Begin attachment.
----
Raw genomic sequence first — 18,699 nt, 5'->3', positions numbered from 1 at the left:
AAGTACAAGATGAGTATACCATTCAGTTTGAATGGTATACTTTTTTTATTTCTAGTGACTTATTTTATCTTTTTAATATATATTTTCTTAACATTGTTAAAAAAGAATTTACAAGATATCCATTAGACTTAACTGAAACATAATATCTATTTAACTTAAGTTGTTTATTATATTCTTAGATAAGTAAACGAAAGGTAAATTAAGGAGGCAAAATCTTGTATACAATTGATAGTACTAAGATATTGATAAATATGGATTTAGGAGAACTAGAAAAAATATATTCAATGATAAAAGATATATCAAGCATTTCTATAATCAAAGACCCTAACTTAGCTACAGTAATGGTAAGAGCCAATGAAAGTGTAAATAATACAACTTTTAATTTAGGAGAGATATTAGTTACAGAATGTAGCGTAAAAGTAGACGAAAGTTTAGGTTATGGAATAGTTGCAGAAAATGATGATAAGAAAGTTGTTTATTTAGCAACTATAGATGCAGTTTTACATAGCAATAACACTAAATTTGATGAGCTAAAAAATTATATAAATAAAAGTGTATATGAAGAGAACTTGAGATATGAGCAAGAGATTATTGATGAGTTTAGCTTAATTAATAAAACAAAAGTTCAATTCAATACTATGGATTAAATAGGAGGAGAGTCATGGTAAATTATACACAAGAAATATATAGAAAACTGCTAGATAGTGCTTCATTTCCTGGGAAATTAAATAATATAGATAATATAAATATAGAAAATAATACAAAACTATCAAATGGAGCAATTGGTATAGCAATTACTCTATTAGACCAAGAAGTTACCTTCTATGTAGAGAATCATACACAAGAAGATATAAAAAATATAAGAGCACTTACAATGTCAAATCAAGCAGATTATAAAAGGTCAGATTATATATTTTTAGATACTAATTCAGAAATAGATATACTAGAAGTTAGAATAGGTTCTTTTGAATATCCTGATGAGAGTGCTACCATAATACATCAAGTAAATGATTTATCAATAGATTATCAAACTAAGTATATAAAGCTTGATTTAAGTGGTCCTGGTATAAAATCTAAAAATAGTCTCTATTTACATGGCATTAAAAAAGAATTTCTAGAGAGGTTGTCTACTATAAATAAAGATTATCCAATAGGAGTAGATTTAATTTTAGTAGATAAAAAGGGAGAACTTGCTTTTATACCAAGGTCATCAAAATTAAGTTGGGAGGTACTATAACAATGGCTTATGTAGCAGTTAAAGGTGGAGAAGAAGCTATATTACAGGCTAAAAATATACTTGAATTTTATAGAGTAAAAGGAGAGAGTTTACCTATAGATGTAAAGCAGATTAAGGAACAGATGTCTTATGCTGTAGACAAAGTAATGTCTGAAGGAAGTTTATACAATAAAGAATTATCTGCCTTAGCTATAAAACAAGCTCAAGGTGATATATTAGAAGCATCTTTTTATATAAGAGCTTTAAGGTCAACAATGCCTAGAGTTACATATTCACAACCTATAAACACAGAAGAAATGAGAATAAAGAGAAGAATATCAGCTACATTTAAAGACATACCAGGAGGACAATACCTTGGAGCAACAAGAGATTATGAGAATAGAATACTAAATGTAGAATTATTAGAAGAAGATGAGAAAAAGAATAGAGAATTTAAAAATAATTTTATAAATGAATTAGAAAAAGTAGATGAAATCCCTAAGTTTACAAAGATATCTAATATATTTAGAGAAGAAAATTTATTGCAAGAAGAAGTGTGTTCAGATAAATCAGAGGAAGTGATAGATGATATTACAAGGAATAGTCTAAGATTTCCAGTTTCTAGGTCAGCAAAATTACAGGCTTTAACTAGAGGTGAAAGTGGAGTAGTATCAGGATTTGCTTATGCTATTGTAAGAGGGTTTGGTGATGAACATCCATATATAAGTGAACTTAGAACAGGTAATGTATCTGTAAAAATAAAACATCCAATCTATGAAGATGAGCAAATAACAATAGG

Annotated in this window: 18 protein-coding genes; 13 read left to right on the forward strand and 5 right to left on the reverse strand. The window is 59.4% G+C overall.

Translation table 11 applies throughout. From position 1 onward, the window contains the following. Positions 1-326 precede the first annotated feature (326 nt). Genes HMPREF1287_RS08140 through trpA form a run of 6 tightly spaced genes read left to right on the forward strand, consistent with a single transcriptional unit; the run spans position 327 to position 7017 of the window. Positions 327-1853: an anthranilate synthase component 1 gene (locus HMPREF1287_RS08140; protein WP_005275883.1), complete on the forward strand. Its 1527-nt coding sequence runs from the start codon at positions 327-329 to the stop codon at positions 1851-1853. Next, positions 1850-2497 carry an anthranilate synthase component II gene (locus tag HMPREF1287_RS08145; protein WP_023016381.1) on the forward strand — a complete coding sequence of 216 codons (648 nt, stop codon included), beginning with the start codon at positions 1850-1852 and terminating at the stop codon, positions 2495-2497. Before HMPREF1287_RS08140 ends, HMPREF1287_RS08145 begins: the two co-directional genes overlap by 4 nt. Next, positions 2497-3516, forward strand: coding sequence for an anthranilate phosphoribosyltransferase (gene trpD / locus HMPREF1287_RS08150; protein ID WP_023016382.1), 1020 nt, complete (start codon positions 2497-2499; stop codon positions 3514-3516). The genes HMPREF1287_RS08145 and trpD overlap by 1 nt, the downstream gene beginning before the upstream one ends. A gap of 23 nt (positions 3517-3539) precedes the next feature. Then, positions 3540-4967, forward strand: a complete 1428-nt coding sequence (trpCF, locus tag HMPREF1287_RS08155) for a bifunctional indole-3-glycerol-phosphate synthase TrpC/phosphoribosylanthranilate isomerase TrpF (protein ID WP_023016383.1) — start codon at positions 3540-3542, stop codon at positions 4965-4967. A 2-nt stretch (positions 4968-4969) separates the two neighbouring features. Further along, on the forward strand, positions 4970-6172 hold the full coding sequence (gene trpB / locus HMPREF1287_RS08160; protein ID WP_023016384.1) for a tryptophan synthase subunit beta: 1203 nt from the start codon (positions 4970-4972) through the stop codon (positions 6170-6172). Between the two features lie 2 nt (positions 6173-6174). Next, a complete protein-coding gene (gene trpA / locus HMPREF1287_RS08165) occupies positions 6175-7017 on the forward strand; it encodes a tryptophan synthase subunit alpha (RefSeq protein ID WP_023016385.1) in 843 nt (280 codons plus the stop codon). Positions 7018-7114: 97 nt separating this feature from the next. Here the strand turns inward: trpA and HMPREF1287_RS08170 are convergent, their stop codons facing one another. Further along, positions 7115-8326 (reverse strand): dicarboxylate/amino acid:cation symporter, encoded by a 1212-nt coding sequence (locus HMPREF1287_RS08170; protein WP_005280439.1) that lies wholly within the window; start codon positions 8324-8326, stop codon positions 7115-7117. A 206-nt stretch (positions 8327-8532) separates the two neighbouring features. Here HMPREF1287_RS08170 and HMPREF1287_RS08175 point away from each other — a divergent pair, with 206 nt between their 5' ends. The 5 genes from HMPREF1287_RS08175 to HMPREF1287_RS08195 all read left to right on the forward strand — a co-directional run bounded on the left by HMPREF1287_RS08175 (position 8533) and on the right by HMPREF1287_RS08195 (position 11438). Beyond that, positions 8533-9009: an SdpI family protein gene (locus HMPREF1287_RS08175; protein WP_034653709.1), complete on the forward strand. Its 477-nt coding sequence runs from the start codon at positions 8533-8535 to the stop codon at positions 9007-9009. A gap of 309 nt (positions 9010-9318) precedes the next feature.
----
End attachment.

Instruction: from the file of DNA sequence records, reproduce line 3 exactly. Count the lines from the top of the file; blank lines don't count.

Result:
Annotated in this window: 18 protein-coding genes; 13 read left to right on the forward strand and 5 right to left on the reverse strand. The window is 59.4% G+C overall.